August 24, 2016

A Gorgeous Little Cafe in Rural Japan

When I visited Japan last year, I happened to meet a nice elderly lady one afternoon. It turned out that she had been very eagerly studying English for many years and we had a nice long conversation about it. I didn’t expect that I would have the chance to meet with her again. However, I when I went to the library the other day I was lucky enough to bump into her again! She took me out for coffee at one of the most authentic cafes that I’ve ever been to. The place is called Coffee Mame, which is a cute name because it actually translates to “coffee bean”.


They have a whole range of high quality beans that you can choose from, although each day there is a small selection of beans that are specially selected and circled in red on the menu. If you choose one of these, they will actually freshly roast and grind up the beans for your individual cup. It takes a while for the coffee to be made, but watching everything be prepared from scratch is a lot of fun, plus it goes without saying that the coffee is incredible.

Here are some photos of the grinder, the roaster, and the sacks of raw coffee beans. They’re all there out in the open when you first walk into the little café so that you can observe every step that goes into preparing your cup of coffee.







August 8, 2016

Yakisoba: Japanese fried noodles

Have you ever heard of yakisoba? It’s a super popular street food in Japan, and a staple dish found at every festival you’ll ever visit. The streets will always be lined with food stalls where they have a big flat grill set up, and there’s someone frying up a huge pile of yakisoba noodles using these metal spatulas specially designed for flipping the ingredients.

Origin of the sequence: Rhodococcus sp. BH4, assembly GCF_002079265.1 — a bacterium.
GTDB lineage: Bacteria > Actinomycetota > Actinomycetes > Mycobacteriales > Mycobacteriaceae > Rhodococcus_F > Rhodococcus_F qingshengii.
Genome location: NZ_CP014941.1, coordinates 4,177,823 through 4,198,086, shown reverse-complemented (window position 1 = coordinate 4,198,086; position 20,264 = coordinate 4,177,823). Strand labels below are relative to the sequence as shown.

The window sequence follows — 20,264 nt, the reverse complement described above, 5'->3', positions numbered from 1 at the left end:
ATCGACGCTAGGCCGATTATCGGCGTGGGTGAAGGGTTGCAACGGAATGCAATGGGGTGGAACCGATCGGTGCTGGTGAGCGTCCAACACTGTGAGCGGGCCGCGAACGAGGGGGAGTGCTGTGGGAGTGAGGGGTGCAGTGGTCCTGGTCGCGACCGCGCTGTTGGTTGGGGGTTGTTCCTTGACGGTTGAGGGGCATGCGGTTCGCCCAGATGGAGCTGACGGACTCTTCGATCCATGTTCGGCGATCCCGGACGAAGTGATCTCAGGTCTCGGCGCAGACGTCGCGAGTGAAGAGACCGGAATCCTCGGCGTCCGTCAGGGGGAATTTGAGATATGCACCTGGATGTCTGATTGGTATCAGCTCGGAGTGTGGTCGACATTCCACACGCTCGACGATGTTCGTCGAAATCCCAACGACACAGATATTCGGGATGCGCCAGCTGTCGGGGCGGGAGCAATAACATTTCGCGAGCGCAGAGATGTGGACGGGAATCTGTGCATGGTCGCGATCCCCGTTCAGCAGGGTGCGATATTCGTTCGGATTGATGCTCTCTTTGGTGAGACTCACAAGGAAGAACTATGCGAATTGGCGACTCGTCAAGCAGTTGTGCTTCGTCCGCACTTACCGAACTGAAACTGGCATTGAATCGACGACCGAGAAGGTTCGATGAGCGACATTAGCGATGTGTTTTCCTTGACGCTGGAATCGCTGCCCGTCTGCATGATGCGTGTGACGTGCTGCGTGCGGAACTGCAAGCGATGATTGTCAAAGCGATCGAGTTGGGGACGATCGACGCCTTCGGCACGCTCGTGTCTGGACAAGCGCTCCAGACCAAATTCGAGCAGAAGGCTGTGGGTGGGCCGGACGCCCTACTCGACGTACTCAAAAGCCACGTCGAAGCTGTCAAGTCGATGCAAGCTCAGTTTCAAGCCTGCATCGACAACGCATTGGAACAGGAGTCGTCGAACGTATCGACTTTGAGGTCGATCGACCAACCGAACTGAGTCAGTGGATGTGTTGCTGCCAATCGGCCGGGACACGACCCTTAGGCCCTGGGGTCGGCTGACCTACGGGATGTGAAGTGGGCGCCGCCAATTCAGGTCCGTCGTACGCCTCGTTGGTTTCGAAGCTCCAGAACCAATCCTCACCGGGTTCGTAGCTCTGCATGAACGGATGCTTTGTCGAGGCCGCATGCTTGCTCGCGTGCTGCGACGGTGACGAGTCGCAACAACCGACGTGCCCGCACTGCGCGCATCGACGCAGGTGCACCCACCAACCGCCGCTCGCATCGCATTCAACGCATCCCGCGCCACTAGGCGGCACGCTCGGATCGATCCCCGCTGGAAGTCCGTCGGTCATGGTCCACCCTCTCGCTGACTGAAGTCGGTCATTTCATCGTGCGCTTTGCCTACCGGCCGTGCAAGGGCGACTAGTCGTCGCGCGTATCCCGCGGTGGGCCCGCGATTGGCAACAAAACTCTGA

The most classic yakisoba dish consists of hearty noodles fried together with cabbage, carrots, and onion. It’s then topped off with a savory sauce, shavings of aonori (a type of dried seaweed), and small slices of pickled pink ginger. Recently, some vendors have started to add on some other popular toppings like Japanese mayonnaise.

I don’t usually get to buy yakisoba at food stands because there’s sometimes a bit of meat thrown into the mix, but that doesn’t stop me from making it at home! Lucky for me, it’s fairly quick and easy to put together. I had this for dinner the other night, along with some slices of deep fried tofu that I picked up at the shops and then warmed up in the grill a few minutes before serving.


July 27, 2016

Pink Mochi filled with Sweet White Bean Paste

I’ve made a few posts before about kashiwa mochi, the amazing Japanese sweet that’s traditionally enjoyed on Children’s Day in Japan. Kashiwa mochi are soft rice cakes filled with sweet red bean paste and wrapped up in a special oak leaf. I’ve also talked about sakura mochi, another popular dessert made of a pink rice cake filled with red bean paste and folded into a salted cherry leaf.

Cherry blossom season is over, and Children’s Day was back in May, but if you go to a traditional sweet shop it’s still possible to get an interesting treat that blends together the best of both worlds…a pink kashiwa mochi!



I’d been very curious to try this for a while because of one unusual ingredient. Instead of the usual sweet red bean paste which tastes almost like chocolate and is insanely popular, this one is actually filled with a sweet white bean paste. White bean paste itself is fairly common in Japanese confectionaries, but the most interesting thing here is that the white bean paste is flavored with just a touch of miso!

I thought there was a good chance that I wouldn’t like the pairing of sweet and salty, but the miso flavor was so subtle and delicate that it just enhanced the sweetness of the white bean paste. Absolutely fantastic! I still have yet to taste a Japanese sweet that I don’t like. If you find one, let me know!


July 7, 2016

Fluffy Red Bean Donuts at a Japanese Bakery

That’s right. We’re talking about sweet red bean paste again today…What can I say? It’s one of the best things in Japanese cuisine!